Advertisement

Hurdling Over Hemophilia


Like most 15-year-old girls, Hannah James enjoys going to the mall with friends, dancing at Friday night football games, and spending time with family and friends. Unlike most people, however, Hannah has to meticulously plan her days to prevent her from experiencing symptoms of hemophilia.

Hemophilia is a blood disorder in which a person is missing one, or part of one, of the 13 clotting factors necessary to help the blood clot and heal minor bumps and bruises. It can range from mild to severe, and the most common symptom is internal bleeding into muscles and joints, causing joint deterioration. Hannah, her sister, and her father all have hemophilia. 

Hannah was diagnosed two years ago, and she has had to learn how to manage her days. She says, “What makes my days different is that I have to plan ahead for anything physical I might be doing. At our house, we call it ‘saving our steps.’ There are only so many steps in a day my dad, my sister, and I can take before bleeding into joints and pain ensues.”

Hannah must decide where she wants to spend her steps and then plan rest for before and after an activity. She must also ice her joints and muscles, if she has bled. 

Carla James, Hannah’s mother, says Hannah’s diagnosis explained a lot. She could finally understand some of the pain Hannah had experienced, and she no longer felt helpless. She’s proud of her daughter for becoming a positive role model for those with hemophilia. Instead of letting the disease bring her down, Hannah faces it head on. She explains, “Hannah has faced this with greater confidence than most adults would have. I have seen her get knocked down a few times this year only to rise stronger and more determined to live life.”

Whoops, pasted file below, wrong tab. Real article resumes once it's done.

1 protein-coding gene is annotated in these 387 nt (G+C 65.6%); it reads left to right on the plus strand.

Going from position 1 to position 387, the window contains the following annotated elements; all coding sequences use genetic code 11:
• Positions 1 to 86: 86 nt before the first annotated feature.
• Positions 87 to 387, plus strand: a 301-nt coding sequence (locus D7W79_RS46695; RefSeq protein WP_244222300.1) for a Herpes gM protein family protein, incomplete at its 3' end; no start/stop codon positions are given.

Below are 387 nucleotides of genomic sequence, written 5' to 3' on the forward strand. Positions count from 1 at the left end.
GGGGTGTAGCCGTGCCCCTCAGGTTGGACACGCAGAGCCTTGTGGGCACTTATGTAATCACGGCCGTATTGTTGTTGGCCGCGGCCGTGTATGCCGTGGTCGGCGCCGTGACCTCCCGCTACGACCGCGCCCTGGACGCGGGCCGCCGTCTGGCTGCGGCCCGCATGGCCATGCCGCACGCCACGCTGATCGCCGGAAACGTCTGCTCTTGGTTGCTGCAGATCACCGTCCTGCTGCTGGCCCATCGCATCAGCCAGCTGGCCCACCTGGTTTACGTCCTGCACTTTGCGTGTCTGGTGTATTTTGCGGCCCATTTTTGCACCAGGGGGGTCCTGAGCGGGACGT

Hannah was recently chosen to participate in a Broadway-style production, Hemophilia: The Musical, in New York. Children from across the country who have bleeding disorders were selected as the cast. The audition process was intense, but Hannah knew this was something she had to do. She says, “There are different ways to do normal things. Most kids feel like they can’t do anything active at all, but singing and the arts are things you can do in the community without straining your joints and muscles.”

Hannah’s thrilled to give back to the hemophilia community through the musical, but her giving back doesn’t stop there. Hannah and her family run a national charity called Hope for Hemophilia, which provides resources for those living with hemophilia.

“If you are a kid, have a child with a disorder, or have family or friends with any kind of disorder, I hope you look to the future even though it may hold pain,” Hannah encourages. “I hope you can find solace or help in the good things in life. Stay positive and stay in touch with your community.”

Carla beams with pride as she shares how brilliantly Hannah has handled everything. She says, “I really can’t explain the emotions when your child is dealt a hard hand, and rather than give up, she chooses to ‘ride the bull.’ Hannah takes what is given to her and quite literally makes the absolute most of it.” ■

Be the first to review this item!


Bookmark this

01 Dec 2018


By Madeline Rathle

Recent Articles more articles

Parkview Second Graders Welcome Mayor-President Sharon Weston Broome

in Sponsored Content

Second graders at Parkview Baptist School recently welcomed Mayor-President Sharon Weston Broome to speak about Black History Month and her role as the first female, African American Mayor-President of our City-Parish.

Hop into Fun at Valor this Spring

in Sponsored Content

Valor Gymnastics will be hosting Easter & Spring Break Camps from April 2-9 from 7:30 a.m.-5:30 p.m. Walk-ins are welcome at an additional fee.  For more information, call (225) 766-7070. Register online today.  

Make Every Summer Day a Precious One

in Sponsored Content

Summer is a time for kids to be kids and Y summer camp is the place to make every summer day a precious one.

Pedigo and Boucher Guide Eagles At LHSAA Indoor State Meet

in Sponsored Content

The Parkview Baptist indoor track and field team had a strong showing at the LHSAA Division II Indoor Track and Field championships at the Carl Maddox Fieldhouse on the campus of LSU.

Advertisement
Newsletter